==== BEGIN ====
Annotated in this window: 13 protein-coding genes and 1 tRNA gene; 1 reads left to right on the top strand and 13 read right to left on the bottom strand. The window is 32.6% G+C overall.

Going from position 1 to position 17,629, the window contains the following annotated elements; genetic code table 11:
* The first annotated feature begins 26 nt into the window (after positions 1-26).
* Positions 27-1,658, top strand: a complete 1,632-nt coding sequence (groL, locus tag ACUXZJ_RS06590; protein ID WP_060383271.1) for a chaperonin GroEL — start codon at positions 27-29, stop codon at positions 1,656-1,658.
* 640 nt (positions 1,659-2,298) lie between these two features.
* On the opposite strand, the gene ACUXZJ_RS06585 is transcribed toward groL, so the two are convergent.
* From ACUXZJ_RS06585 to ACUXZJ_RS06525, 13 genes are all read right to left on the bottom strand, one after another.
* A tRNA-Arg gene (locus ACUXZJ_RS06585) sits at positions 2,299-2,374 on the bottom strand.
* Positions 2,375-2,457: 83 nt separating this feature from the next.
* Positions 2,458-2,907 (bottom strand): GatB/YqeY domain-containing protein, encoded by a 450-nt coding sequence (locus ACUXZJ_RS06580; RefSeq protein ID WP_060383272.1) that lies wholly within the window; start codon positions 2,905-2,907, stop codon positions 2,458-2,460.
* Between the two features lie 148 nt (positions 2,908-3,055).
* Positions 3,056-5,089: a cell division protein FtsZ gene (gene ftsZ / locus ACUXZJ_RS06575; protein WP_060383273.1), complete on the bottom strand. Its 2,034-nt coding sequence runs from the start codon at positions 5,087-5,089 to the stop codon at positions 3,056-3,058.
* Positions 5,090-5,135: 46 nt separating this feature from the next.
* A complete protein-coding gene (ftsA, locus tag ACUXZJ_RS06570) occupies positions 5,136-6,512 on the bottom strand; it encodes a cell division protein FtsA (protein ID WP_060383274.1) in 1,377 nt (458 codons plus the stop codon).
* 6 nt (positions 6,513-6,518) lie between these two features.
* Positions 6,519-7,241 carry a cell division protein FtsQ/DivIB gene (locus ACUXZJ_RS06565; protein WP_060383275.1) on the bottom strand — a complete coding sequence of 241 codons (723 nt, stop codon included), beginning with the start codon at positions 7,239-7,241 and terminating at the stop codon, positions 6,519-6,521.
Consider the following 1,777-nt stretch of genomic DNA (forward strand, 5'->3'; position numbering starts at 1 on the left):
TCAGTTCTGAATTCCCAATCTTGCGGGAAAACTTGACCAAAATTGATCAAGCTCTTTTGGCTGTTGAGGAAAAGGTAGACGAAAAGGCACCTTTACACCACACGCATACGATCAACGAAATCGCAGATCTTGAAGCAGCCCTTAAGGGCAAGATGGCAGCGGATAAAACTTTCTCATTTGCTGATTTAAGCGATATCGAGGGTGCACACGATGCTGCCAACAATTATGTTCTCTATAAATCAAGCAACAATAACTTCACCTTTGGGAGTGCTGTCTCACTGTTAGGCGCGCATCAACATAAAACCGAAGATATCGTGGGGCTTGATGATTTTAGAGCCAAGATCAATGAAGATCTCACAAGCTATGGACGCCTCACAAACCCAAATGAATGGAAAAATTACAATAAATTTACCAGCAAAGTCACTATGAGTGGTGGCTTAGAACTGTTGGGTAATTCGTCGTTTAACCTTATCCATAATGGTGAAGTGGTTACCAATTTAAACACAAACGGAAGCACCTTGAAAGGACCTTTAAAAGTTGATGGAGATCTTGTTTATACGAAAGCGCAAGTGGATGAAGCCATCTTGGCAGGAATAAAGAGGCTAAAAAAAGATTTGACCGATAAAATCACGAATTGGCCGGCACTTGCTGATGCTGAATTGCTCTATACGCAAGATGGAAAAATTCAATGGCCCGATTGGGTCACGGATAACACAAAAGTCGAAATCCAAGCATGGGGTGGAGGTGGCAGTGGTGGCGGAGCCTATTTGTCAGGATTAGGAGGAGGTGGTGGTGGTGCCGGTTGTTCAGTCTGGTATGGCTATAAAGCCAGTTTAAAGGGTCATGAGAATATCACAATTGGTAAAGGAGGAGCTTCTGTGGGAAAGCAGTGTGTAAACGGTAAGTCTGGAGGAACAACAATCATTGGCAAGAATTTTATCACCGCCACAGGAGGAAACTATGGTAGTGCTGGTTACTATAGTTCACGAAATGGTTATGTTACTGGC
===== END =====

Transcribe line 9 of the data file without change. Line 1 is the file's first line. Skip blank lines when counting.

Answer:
* Positions 2,375-2,457: 83 nt separating this feature from the next.